The Boldon Book (also known as the Boldon Buke) contains the results of a survey of the bishopric of Durham that was completed on the orders of Hugh du Puiset, Bishop of Durham, in 1183, designed to assist the administration of the vast diocesan estates.The survey was similar to that of the Domesday Book in the previous century, covering the bishop's lands in what was to become County Durham and other parts of the north east of England that, following the Norman Conquest, were liable to tax by the Prince-Bishop of Durham and not taxed directly by the King of England. It is the first survey undertaken north of the River Tees, where the king's authority was never more than nominal.
Like the Domesday Book it is a customal account listing the labour, money and produce owed by standing custom to the Bishop. The areas of North Durham (Norhamshire) and Bedlingtonshire are included, but not those areas in the possession of other great northern landowners. The Bishop's manor at Boldon was listed early in the survey, and later entries recorded customal dues "as at Boldon", hence the name.
Dues were assessed at the individual level as well as by community. The book attests to the overwhelmingly pastoral economy of the North, and provides a contrast to the better-documented southeast, "in particular the existence of large estates often comprising several villages which sometimes share a single demesne".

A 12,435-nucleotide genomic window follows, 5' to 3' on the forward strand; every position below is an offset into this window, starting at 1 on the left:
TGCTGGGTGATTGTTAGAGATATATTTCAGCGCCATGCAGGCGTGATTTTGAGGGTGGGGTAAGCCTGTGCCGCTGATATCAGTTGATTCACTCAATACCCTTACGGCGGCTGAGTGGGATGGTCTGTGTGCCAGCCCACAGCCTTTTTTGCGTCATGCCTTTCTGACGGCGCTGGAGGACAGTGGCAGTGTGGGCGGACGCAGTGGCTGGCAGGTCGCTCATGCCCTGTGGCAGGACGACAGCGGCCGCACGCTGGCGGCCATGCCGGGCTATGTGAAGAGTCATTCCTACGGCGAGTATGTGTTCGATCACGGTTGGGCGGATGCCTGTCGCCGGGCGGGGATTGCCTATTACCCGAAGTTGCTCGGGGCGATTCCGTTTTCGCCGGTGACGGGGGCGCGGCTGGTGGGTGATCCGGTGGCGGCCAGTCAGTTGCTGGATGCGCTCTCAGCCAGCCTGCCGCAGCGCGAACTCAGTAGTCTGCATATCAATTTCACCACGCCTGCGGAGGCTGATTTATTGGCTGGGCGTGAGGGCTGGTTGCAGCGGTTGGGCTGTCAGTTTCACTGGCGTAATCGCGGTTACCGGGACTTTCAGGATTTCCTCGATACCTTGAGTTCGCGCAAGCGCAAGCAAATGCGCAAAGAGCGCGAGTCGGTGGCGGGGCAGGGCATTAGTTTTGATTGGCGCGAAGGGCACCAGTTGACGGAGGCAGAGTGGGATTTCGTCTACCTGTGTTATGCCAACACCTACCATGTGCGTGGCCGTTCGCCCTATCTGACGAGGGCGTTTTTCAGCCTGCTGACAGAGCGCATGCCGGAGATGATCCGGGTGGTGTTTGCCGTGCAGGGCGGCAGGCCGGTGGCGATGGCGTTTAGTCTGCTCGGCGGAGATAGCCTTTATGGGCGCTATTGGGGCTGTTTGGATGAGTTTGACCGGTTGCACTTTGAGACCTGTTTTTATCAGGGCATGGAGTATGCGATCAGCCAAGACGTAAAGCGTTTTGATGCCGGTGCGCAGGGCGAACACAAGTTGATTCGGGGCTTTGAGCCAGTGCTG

The Boldon Book survives in four manuscript copies, of which the oldest is the 13th-century copy that was among the Temple family manuscripts at Stowe House that are now in the British Library.
The Boldon Book is discussed by G. T. Lapsley, "Introduction to and Text of the Boldon Book," Victoria County History: Durham vol. 1 (London, 1905) pp. 259–341, with an English translation, pp. 327–51. The Latin text and an English translation are provided in D. Austin, ed., Boldon Book: Northumberland and Durham in Phillimore's edition of Domesday Book, vol. 35 (Chichester, 1982)
Domesday Book is a manuscript record of the "Great Survey" of much of England and parts of Wales completed in 1086 by order of King William the Conqueror. The Anglo-Saxon Chronicle states:
Then, at the midwinter , was the king in Gloucester with his council .... After this had the king a large meeting, and very deep consultation with his council, about this land; how it was occupied, and by what sort of men. Then sent he his men over all England into each shire; commissioning them to find out "How many hundreds of hides were in the shire, what land the king himself had, and what stock upon the land; or, what dues he ought to have by the year from the shire."
William de St-Calais was a medieval Norman monk, abbot of the abbey of Saint-Vincent in Le Mans in Maine, who was nominated by King William I of England as Bishop of Durham in 1080. During his term as bishop, St-Calais replaced the canons of his cathedral chapter with monks, and began the construction of Durham Cathedral. In addition to his ecclesiastical duties, he served as a commissioner for the Domesday Book. He was also a councilor and advisor to both King William I and his son, King William II, known as William Rufus. Following William Rufus' accession to the throne in 1087, St-Calais is considered by scholars to have been the new king's chief advisor.